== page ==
lonely lovely city

lonely lovely city

Tuesday, October 26, 2010

A random act of kindness

After my journalism class, I walked past this cozy, tiny dessert shop on 10th and second avenue. There are probably four tables at best. I was craving something scrumptious. After having been there for their red velvet cupcakes and chocolate chip cookies, I had to try the warm apple crisp and iced mint tea. I was excited.

I got the last table. And, elected to take out my art book and study nineteenth century interiors. Just when I was settling in, a group of four men came by to the other table which just became available right next to mine. The thing is that these tables are barely designed for two, let alone four burly men. I didn't want to feel cramped. I could see they were from out of town with suitcases and briefcases in tow. So, I simply got up and offered my table. There was already a line forming outside and I decided that I would stand up near the wall-eating my treat there.

The man, who was in his early forties was taken aback by my gesture. I felt it was nothing and shrugged it off. When my dessert was called out, I was about to pay when the man insisted on paying for my tab. I kindly rejected his offer, but he was insistent. He made it his mission. "Look, man. I am paying for it. It's on me. And, thank you. That was very nice for you to do that for my friends. Thanks again."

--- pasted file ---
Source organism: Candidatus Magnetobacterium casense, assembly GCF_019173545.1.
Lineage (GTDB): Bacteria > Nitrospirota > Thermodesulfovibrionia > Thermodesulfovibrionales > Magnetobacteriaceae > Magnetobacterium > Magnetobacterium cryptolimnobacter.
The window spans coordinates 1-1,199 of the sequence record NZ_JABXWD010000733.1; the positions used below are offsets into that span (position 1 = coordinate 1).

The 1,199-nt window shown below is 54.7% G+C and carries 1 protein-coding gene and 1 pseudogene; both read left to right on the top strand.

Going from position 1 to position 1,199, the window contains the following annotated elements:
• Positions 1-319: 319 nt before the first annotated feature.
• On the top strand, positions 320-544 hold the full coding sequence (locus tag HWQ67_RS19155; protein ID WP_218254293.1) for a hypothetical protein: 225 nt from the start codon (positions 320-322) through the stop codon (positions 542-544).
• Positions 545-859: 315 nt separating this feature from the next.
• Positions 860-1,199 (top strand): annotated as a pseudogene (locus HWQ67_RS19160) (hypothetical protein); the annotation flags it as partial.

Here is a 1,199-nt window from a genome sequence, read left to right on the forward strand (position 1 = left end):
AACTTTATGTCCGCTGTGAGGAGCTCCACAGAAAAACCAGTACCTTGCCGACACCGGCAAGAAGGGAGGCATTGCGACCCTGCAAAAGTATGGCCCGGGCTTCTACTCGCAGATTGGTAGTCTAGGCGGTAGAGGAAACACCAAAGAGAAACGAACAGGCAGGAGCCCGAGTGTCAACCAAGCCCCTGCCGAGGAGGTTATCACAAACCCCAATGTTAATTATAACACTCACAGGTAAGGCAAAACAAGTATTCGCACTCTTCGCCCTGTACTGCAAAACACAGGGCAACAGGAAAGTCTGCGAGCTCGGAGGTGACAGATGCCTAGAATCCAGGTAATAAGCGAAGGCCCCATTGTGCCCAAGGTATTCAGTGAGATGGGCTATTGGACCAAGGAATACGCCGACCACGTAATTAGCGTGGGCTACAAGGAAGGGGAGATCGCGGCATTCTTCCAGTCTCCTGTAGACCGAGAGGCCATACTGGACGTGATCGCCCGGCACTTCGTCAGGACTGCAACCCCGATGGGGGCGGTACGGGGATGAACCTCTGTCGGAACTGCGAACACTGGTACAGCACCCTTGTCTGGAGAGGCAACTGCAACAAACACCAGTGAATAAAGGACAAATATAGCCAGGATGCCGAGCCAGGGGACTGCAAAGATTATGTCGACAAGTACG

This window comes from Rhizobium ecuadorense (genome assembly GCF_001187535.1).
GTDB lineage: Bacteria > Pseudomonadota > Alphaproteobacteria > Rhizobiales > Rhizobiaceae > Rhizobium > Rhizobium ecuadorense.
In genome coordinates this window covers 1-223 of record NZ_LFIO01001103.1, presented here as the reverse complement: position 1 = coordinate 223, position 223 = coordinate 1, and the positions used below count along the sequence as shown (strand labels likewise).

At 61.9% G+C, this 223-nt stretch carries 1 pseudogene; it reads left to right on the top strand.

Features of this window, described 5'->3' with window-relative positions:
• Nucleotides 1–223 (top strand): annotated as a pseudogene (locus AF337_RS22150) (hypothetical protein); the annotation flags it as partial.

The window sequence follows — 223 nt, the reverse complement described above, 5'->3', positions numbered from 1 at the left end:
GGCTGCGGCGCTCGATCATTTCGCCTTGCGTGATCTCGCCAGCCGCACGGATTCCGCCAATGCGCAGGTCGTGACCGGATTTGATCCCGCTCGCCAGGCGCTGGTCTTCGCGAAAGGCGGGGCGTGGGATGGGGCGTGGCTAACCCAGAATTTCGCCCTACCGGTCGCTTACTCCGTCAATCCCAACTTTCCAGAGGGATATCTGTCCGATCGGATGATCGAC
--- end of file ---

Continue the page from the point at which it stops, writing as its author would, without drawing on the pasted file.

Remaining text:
As I inhaled the remarkable tart, I was shocked. No one has ever done that to me. It was so kind and random and unexpected. I didn't know what to do or say other than to shake his hand and wish them well. I felt so good. It didn't occur to me that a stranger could be so reciprocal in his generosity. That has never happened to me in my ten years of living here in New York City. Chivalry is alive and well in Gotham.

Saturday, October 23, 2010

An education...

I came across this piece about the rising costs of a college education. I found it jarring. It states the most graduates are unable to locate work. What a shocker. Ironically, it also stated that the area with the most indebted students are in the northeast. The west- my original home of origin-was the least affected region. No matter where I turn, remnants of the recession keep creeping in.

What I can't stand about going online is reading pessimistic dribble. I am not sure if it is meant to intimidate the average person or pressure one to not pursue an education. I am simply irritated about the misconceptions.

The price of my education at The New School is staggering. At the end of my tenure, I will probably be over $40,000 in debt. Whatever. I am honored to be a part of such an institution. It is an amazing place. I have formed good friendships there and have gained a newfound knowledge about the world.

I elected to go back to school in my thirties because I craved more. I struggled a long time and wanted something different. I am not sure what it is, but the idea of having an education is something that's crucial-no matter where you attend or what you study. It just feels necessary to me. When I was younger, I lacked maturity and discipline. My first year of college at the University of Nevada was dreadful. I wanted to be independent and see the world. That is why I chose my school. It caters to a progressive mindset and affords the freedom to be creative and original, while being rooted in an academically rigorous environment.

Whatever the costs will be, I am half way done. Only 46 credits to go till my BA is completed. I think that if one wants to have an education, it should be extended to them.